Pictures of the rumored “fifth-generation” Glock 17M have been leaked courtesy The Firearm Blog and Primary & Secondary. Developed for FBI and other law enforcement agency contracts, the newest Glock pistol drops a lot of unpopular features and adds a few modern upgrades.
While Glock’s handguns may be the most well-known and most successful polymer-framed service pistols in the world, they’re a little dated. Even the newer generation models don’t stray far from the original design. Because of this other companies have been encroaching on Glock territory with more innovative, feature-heavy designs.
These photos indicate that the next-gen Glock 17M has come a long way, incorporating an ambidextrous slide release, reversible magazine release and a reprofiled grip shape. The new model has a straight grip without fingergrooves and an enlarged, flared magazine well. The grip looks like it can accept add-on backstraps for larger hands. It also has a cutout at the front and redesigned magazine baseplate. This is probably to make it easier to remove stuck or jammed magazines.
Other changes include a new muzzle contour and a smooth trigger. There are more than just cosmetic changes here, too, as the 17M has a different pin layout and a new, enlarged recoil spring assembly. Glock also upgraded the finish, but exact details about that remain unknown.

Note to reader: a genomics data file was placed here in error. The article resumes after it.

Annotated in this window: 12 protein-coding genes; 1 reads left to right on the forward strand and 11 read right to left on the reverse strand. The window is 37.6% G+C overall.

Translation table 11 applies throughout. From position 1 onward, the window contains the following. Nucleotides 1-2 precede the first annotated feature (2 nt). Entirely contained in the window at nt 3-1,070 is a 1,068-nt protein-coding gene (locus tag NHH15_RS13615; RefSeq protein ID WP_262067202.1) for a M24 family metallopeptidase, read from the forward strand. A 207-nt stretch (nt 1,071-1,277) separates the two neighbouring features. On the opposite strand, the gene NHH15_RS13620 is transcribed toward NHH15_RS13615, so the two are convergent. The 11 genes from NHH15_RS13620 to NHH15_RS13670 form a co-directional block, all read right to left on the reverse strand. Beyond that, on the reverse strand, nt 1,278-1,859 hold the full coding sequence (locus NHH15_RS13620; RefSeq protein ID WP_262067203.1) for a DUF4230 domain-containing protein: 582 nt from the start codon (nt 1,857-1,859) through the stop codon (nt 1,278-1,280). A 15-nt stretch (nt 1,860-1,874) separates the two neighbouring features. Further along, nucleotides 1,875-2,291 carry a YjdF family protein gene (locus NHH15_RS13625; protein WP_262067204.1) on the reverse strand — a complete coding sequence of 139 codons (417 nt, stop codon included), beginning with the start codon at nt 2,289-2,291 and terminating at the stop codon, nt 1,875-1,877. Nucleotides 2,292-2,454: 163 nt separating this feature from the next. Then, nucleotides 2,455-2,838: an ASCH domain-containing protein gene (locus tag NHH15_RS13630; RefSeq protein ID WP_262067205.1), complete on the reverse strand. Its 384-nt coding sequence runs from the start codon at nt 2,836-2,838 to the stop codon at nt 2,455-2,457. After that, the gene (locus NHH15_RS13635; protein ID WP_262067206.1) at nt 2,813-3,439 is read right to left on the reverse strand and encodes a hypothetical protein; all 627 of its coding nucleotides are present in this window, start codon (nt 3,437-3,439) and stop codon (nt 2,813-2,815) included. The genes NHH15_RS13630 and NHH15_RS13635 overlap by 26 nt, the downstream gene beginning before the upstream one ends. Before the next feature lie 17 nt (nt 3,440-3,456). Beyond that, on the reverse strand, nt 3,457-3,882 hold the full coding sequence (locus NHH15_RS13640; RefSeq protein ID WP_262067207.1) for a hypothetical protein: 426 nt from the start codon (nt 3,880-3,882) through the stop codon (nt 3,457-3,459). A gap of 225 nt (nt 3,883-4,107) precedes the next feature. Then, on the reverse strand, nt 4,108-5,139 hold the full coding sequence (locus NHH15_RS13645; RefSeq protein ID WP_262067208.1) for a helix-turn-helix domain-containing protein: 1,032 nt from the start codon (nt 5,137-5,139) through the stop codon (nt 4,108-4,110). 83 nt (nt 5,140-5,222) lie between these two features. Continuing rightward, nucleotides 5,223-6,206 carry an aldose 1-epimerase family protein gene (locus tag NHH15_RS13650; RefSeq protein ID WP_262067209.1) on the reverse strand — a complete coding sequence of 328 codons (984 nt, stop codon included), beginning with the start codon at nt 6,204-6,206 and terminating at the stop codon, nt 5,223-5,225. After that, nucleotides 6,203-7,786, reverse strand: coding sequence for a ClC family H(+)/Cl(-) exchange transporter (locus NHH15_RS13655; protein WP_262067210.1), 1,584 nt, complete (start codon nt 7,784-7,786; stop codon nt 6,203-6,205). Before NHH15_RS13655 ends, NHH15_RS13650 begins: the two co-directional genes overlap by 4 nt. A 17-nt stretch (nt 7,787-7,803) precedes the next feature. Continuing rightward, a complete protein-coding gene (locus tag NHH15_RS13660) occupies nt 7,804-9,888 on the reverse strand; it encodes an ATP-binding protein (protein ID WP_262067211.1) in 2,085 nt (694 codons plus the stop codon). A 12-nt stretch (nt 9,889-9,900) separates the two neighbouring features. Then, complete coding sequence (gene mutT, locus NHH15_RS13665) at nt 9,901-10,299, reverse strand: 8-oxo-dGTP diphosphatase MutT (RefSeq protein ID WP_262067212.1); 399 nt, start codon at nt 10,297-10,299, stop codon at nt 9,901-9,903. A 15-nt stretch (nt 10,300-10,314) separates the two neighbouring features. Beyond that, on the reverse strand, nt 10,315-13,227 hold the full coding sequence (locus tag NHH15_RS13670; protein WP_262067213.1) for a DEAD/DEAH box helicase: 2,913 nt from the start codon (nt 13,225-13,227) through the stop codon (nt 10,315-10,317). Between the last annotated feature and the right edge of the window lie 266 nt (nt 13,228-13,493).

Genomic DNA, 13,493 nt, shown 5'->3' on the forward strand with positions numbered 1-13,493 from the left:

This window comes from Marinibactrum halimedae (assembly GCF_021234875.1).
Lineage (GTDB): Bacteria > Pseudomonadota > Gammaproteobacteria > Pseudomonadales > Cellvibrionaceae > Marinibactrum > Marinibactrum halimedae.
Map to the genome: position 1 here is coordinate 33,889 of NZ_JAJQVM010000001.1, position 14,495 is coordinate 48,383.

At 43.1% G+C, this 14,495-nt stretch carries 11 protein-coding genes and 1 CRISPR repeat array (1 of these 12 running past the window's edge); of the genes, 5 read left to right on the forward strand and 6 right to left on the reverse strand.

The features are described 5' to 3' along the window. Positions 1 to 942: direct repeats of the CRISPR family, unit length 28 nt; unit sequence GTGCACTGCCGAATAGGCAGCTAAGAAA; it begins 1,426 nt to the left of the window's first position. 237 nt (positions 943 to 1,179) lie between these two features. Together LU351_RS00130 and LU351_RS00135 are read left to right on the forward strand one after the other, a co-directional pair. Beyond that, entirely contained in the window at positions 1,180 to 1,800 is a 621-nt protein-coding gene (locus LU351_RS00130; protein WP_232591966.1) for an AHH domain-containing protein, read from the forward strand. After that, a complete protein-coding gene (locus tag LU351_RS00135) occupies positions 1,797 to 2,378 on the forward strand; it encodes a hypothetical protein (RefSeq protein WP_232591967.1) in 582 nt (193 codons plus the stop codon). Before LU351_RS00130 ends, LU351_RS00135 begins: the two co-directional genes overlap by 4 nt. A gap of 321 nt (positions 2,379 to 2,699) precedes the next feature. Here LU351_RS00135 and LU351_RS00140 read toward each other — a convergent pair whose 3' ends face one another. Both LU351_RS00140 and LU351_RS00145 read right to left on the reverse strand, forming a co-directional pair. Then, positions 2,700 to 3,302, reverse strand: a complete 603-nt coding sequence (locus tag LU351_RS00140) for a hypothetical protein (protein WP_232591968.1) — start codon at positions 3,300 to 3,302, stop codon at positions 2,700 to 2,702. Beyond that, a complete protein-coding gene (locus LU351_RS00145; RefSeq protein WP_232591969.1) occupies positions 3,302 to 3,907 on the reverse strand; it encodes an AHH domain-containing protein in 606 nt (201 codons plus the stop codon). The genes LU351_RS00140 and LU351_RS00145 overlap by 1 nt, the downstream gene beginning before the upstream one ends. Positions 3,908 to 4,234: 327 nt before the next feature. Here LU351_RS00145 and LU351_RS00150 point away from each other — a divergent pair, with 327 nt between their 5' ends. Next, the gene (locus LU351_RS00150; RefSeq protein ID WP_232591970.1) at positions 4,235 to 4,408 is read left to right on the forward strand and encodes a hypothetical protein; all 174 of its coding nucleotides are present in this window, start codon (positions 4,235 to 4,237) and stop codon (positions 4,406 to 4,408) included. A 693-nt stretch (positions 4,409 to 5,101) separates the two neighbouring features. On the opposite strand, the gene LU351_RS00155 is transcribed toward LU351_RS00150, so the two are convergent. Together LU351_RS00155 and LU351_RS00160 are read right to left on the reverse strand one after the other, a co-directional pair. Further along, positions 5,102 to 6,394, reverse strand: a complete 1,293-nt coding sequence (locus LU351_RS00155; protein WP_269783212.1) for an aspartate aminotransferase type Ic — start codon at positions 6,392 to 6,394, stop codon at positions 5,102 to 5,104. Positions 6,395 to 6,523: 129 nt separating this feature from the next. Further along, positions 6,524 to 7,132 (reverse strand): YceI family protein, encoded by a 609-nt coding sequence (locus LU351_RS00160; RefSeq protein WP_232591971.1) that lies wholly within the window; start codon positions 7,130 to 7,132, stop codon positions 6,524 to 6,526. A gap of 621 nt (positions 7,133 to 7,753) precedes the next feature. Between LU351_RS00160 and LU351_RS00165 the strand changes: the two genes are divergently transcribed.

These changes largely conform with the FBI’s service pistol requirements. The FBI awarded Glock an $85 million contract for new handguns and parts earlier this year, and keen-eyed observers pointed out that no Glock pistol meets those requirements. These changes will open up many new markets for the Glock 17M.
It’s not uncommon for agencies to have a gun in mind when they draw up service pistol requirements. These requirements can be so specific that only one handgun can meet them all. A way to rule out Glock for contracts is to require a grip without fingergrooves.
Hopefully these photos are real and that Glock plans to make these pistols available to the general public and soon. It’s not just agencies that are turned off by fingergrooves. A lot of gun owners have sought out other designs because they dislike Glock’s love-it-or-leave-it grip.
Also these left-handed features will help draw buyers. It’s not just lefties that want left-handed and ambidextrous controls — many right-handed shooters practice shooting off-hand and one-handed, too.
Time will tell what else may be new and different about the next generation of Glock pistols. It’s probable that some parts will not be compatible with previous-gen pistols. Still, it would be surprising if major components like magazine bodies and sights are changed. With such a huge, established market and aftermarket, major accessory compatibility will be critical for rapid adoption.